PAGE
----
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dc.contributor.authorDurkee, Melissa J.
dc.date2021-11-25T13:35:39.000
dc.date.accessioned2021-11-26T12:06:33Z
dc.date.available2021-11-26T12:06:33Z
dc.date.issued2018-01-01T00:00:00-08:00
dc.identifierylj/vol127/iss7/1
dc.identifier.contextkey14373994
dc.identifier.urihttp://hdl.handle.net/20.500.13051/10334
dc.description.abstractAn idiosyncratic array of international rules allows "consultants" to gain special access to international officials and lawmakers. Historically, many of these consultants were public-interest associations like Amnesty International. For this reason, the access rules have been celebrated as a way to democratize international organizations, enhancing their legitimacy and that of the rules they produce. But a focus on the classic public-law virtues of democracy and legitimacy produces a theory at odds with the facts: Many of these international consultants are now industry and trade associations like the World Coal Association, whose principal purpose is to lobby for their corporate clients. The presence of these corporate lobbyists challenges the conventional view, which I call strong legitimacy optimism, by focusing a set of longstanding critiques: Consultant associations are not always representatives of the "global public" and consultation is not robust participation in governance. Moreover, the access rules both overregulate and underregulate access to lawmakers. This critique is particularly salient in the context of business lobbying, where the access rules do not balance the costs and benefits of business access to international lawmaking and governance.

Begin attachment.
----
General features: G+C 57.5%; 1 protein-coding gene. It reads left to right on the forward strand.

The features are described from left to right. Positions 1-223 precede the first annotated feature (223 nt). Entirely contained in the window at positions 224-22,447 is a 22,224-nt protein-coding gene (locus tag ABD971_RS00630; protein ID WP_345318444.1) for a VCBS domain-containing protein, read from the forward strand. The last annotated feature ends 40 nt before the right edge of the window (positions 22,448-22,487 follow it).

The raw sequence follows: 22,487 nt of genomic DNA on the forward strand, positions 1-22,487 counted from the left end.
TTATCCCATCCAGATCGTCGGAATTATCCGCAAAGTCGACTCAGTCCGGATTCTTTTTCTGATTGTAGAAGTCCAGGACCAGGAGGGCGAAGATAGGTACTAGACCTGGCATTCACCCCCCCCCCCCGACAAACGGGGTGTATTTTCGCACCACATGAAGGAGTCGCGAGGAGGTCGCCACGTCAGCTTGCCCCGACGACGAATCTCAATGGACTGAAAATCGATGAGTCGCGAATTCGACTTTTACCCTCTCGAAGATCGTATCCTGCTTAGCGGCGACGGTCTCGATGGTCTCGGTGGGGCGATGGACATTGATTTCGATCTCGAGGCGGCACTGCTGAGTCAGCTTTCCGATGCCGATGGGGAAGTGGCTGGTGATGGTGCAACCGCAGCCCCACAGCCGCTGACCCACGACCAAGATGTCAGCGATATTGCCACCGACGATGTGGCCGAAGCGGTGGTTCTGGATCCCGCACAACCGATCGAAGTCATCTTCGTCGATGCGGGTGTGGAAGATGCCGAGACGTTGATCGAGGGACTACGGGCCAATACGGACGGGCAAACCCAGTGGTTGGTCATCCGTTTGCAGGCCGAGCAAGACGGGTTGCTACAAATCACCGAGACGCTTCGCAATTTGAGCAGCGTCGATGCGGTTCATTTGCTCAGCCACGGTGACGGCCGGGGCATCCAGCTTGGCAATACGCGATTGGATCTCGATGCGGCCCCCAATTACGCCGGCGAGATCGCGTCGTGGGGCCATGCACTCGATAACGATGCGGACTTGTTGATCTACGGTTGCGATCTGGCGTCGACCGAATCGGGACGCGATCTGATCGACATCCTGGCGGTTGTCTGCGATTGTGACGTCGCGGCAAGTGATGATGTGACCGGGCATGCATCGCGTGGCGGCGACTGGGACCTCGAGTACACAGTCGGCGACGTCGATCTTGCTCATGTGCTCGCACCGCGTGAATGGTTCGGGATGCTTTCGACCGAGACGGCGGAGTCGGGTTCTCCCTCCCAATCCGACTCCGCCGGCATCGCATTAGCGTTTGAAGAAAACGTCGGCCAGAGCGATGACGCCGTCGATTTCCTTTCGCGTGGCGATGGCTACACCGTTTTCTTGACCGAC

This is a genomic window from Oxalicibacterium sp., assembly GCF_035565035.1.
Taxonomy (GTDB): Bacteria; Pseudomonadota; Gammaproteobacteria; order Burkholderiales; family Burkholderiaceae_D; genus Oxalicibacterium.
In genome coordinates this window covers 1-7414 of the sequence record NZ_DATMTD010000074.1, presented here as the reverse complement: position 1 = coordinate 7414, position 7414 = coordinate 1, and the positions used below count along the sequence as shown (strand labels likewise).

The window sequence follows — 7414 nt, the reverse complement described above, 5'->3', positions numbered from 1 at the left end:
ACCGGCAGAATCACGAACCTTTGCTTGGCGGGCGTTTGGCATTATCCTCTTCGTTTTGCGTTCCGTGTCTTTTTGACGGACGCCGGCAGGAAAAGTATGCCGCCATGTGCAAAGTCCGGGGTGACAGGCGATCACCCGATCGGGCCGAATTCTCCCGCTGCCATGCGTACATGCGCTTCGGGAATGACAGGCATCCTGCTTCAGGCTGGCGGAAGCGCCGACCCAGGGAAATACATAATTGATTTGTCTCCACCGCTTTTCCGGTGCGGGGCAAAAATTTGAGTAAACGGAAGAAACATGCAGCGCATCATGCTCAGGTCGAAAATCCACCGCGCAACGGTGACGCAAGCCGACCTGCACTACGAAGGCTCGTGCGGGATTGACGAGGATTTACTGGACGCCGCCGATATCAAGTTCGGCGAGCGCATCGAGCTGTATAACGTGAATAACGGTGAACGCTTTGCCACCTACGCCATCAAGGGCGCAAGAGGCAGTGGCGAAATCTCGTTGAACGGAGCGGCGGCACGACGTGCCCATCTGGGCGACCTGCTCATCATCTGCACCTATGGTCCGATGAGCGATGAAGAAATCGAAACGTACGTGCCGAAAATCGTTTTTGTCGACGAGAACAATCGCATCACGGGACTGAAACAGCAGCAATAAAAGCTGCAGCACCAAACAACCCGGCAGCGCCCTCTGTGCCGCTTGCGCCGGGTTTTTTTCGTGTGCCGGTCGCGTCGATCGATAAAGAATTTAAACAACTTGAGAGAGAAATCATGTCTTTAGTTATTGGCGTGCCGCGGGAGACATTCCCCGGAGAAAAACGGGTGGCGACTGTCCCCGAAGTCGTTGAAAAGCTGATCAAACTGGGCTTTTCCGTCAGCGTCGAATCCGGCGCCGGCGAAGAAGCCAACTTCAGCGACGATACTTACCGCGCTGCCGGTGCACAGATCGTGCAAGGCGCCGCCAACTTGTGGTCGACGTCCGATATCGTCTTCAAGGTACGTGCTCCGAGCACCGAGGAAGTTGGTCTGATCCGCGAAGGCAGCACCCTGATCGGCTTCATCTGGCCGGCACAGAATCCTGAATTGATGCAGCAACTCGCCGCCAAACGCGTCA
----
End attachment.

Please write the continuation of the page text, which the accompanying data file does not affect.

dc.titleInternational Lobbying Law
dc.source.journaltitleYale Law Journal
refterms.dateFOA2021-11-26T12:06:33Z
dc.identifier.legacycoverpagehttps://digitalcommons.law.yale.edu/ylj/vol127/iss7/1
dc.identifier.legacyfulltexthttps://digitalcommons.law.yale.edu/cgi/viewcontent.cgi?article=9290&context=ylj&unstamped=1


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